Please add updates or make corrections to the NumisWiki text version as appropriate.
Panther, an animal scared to Bacchus (LIBER PATER as in Gallienus) ; and its image forms on coins and other monuments at once the attribute of, and the attendant upon, that deity. Bacchus and his followers, indeed, appear on ancient monuments covered with the skin of this animal, which is also symbolical of Pan. This ferocious beast, which is still very common in Asia, was in the time of the Romans to be found in considerable numbers in Caria, Pamphylia, and Syria. It was often brought from the East, and also from Africa, to figure at Rome in sports of circus, where sometimes it was harnessed to chariots; at others made to fight.
~ Scaurus, during his edileship, was the first to furnish a public show of panthers to the number of one hundred and fifty. Pompey produced five hundred and ten; and Augustus four hundred and twenty, according to Pliny.
Panthers appear on coins as the companions of Bacchus, because the natural history of ancients ascribe to these animals a peculiar fondness for wine; and this liqueur was one of the means said to have been employed to take them; the hunters using it to make the panthers intoxicated. The round spots on the hide forbid our confounding either the panther or the pard with the tiger, and the distinction is observable on coins.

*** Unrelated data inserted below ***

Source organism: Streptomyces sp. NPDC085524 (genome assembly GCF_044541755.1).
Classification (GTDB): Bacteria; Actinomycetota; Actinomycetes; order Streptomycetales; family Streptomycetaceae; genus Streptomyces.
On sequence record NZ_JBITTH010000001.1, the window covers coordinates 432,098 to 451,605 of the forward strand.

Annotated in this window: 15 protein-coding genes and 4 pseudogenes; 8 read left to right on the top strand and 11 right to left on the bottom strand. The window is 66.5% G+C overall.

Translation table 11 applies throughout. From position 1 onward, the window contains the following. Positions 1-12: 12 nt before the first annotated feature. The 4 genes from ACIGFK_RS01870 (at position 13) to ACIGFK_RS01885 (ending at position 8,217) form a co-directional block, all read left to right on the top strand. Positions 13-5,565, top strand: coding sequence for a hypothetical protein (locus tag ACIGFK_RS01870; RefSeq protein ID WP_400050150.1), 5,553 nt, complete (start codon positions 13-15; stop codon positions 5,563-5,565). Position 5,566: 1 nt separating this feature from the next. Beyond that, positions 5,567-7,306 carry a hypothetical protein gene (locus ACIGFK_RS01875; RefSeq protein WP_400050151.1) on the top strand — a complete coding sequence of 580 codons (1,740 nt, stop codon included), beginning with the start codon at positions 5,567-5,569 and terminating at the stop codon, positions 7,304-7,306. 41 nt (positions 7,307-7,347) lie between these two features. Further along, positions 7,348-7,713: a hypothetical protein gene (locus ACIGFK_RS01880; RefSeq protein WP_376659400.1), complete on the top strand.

A panther, on which Cybele or Isis is seated, occurs on a coin of Hadrian. It appears at the feet of Bacchus on colonial coins of Antoninus Pius, M. Aurelius, Spet. Severus, Caracalla, and Geta.
~ On a medallion of Hadrian a panther and goat draw a chariot, in which are seated Bacchus and Apollo.
~ And on a coin of Antoninus a panther is similarly employed, with a satyr for his yoke-fellow, in a car where the God of Wine is recognized by his thyrsus, and the fair Ariadne sits besides him.
~Vailiant, in his Latin Colonies, gives us a coin of Corinth, struck under M. Aurelius, on the reverse of which is C. L. I. COR. Colonia Laus Julia Corinthus; and Liber Pater standing with the cup or flagon in his right hand and thyrsus in his left. A panther sits at his feet looking up as if at the goblet which contains "the liqueur he loves"
~ A panther appears on a brass coin of Gallienus, with legend of LIBERO Patri CONservatori AVGusti.
View whole page from the |Dictionary Of Roman Coins|